By Nick BeJeaux
We are living in the epoch of the hookup culture – a time where midnight liaisons are many, and the future of human intimacy may look pretty bleak to some.
Steve Fox is Professional Licensed Counselor at CrossRoads Professional Counseling here in Baton Rouge. Fox gave up a career in engineering to become a counselor for addicts, families, and married couples. Apart from being licensed, Fox has been happily married to his wife for 35 years.
In his line of work, the discussion of sex and its place in a relationship comes up a lot. Fox says that, at its heart, everyone wants sex because of the closeness it brings to another person; the sensations of the act itself are less important.
“There’s physical intimacy, emotional intimacy, and spiritual intimacy,” he said. “That’s what people are actually looking for – the intimacy of sex rather than the act itself. Commitment, trust, and the idea of giving fully to each other are very important to have a healthy intimate relationship.”
As it turns out, a sex life needs to be quite complicated if it has any hope of lasting beyond a night or two.
“If any of those areas get out of sync, and there is a feeling of not being safe, no trust between partners, or a lack of commitment, that will fall apart very quickly,” said Fox. “If there’s a problem in the bedroom, that by itself can cause problems in the other areas of the relationship. But problems in other areas of the relationship can also cause problems in the bedroom. It’s so intertwined that often a counselor is needed to help couples discover from were these problems stem.”
But as messy as the physical end of a relationship can be, Fox says it is absolutely worth the time and energy figuring it out.
“The reason why sex is so important in relationships is because it is a giving ourselves to another person,” he said. “It’s so much more than just a physical act – it’s a joining of two together.
“Over time, the sex life of a relationship can actually become more fulfilling and more pleasurable. Partners begin to relax and trust each other – trusting that the other person is looking out for them, not just themselves.”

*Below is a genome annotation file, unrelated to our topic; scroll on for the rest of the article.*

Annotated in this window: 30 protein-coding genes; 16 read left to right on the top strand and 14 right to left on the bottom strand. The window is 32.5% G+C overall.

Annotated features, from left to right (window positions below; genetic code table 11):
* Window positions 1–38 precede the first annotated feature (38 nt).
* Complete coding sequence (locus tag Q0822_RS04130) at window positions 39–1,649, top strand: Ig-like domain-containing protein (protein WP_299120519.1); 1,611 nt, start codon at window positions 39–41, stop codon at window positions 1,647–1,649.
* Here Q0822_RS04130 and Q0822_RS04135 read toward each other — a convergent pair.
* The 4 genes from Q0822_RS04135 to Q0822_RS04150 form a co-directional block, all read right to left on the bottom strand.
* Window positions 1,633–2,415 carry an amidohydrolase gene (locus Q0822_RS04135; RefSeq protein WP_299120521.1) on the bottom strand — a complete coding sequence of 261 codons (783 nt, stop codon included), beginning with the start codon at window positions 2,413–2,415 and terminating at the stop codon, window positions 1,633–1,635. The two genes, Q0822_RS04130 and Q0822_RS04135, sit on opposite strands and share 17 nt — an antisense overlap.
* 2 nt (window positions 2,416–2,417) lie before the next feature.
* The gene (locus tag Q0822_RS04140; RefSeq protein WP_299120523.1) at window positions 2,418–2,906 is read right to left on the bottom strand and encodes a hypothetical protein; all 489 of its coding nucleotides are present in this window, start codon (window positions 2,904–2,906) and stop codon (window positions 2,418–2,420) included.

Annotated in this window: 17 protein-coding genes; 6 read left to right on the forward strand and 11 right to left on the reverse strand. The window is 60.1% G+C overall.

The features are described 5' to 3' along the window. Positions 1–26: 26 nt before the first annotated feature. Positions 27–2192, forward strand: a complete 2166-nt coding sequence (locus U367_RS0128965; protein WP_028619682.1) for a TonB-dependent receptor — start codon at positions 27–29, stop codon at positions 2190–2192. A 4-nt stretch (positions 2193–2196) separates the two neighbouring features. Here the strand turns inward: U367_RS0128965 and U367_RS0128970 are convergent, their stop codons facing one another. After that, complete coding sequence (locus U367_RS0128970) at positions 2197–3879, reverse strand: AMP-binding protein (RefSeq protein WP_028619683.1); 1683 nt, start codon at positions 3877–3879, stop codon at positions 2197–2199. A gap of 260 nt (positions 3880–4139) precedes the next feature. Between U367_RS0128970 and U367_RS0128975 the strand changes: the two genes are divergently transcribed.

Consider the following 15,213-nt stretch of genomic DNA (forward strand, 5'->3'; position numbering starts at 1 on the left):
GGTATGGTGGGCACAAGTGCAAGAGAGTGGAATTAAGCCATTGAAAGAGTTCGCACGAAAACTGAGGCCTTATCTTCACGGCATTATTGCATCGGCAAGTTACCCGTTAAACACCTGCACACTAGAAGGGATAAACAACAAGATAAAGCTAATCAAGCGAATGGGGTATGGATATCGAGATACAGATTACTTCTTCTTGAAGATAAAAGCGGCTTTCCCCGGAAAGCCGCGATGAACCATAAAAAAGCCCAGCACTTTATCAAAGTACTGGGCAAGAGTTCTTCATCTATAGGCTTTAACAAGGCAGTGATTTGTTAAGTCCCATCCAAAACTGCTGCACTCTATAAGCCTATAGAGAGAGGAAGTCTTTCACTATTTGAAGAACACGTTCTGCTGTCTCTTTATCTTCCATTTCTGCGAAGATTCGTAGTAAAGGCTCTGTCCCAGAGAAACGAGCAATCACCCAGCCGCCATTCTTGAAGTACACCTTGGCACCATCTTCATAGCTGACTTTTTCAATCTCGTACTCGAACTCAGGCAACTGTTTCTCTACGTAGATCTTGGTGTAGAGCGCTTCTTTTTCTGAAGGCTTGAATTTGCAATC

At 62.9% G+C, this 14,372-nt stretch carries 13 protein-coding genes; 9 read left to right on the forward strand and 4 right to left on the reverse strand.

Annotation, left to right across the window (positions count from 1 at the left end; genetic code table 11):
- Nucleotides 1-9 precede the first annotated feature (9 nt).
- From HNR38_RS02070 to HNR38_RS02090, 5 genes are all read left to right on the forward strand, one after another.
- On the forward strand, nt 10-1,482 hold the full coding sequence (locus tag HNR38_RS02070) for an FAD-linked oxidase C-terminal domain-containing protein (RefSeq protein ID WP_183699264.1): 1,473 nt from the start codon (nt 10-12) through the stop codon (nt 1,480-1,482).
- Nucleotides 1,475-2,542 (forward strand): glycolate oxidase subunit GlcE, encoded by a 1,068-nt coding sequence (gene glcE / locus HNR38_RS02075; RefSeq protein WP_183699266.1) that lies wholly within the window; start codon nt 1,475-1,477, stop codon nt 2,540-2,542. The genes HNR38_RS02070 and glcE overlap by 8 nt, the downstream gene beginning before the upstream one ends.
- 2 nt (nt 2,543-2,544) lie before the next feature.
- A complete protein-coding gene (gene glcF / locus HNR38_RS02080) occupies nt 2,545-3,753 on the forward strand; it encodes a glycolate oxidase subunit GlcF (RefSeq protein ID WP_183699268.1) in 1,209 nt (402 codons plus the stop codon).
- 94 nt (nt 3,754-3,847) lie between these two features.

Sex sells, and Fox thinks because of that we are left with very few examples of pop culture that emphasize emotional and spiritual connections over sex itself, our ideas of what is intimate has been skewed. For twenty-somethings and teenagers, this creates a tricky situation, since most of their relationships are based in physical attraction.
“They misinterpret that [physical attraction] as love,” said Fox. “When that physical attraction starts to wane, the love is also going to wane.”
Fox has provided counseling for couples all across the age spectrum, from late teens and into the golden years. He says everyone, not just young couples, often struggle to keep the relationship alive after physical attraction goes out the window.
“I’ve worked with couples in their forties, fifties, and even their seventies who run into this as well,” he said. “The problem with young couples is that when they start with the physical, and that remains their focus, there really is no room for the other aspects of intimacy that make it last. They don’t know what they’re missing!”
If partners loose attraction for each other, they break up – or they cheat. Fox handles cases of infidelity all the time and he says that, just like with any relationship, affairs help fulfill a need for intimacy. While Cross Roads is a Christian-based counseling center, Fox rooted many of his assertions on monogamy in the National Marriage Project.
The project was started in 1997 by a Rutgers Sociology professor named David Popenoe. After 18 years of research, the numbers show that its very hard to switch over to monogamy after a sting of heavy relationships.
“There are many secular studies out there that have found if someone has had multiple sex partners before committing to a marriage, their chances of having a fulfilling relationship are much, much less,” said Fox. “The problem of having a sexual relationship with someone without establishing emotional intimacy and commitment first is that can create distrust.”
And that leads to dysfunction. But, again, sex isn’t everything. It’s still a big part of what we’re looking for in a partner, but it all comes down to the emotional connection – if you’re going for distance, that is. Fox says his best advice for younger people interested in finding a lasting relationship is simple. Know yourself, and be honest.
“The danger of the dating scene in America is that we so often create a façade over who we really are,” said Fox. “We think this person is great, and we don’t want them to see all the not-so-attractive parts of us – but they always come out eventually. And remember, the other person is doing exactly the same thing.”
If there’s a lack of commitment, and this time bomb goes off, kiss your relationship good bye. Also, Fox thinks this façade phenomenon is the primary reason why 50 percent of marriages in the U.S. end in divorce.
“What really skews that percentage is the amount of couples that married young – before the age of twenty,” he says. “If you take that out, the number of divorces drops significantly.”
Statistically, Millennials are waiting much longer than their parents did to get married. However, thanks to our ability to find a willing partner at the touch of a button, counselors like Fox fear a healthy idea of intimacy may be eventually lost.
“If you go out expressly to find someone to have sex with, you will slim your possibility of eventually having a stable relationship – it skews the perspective of what intimacy really is.”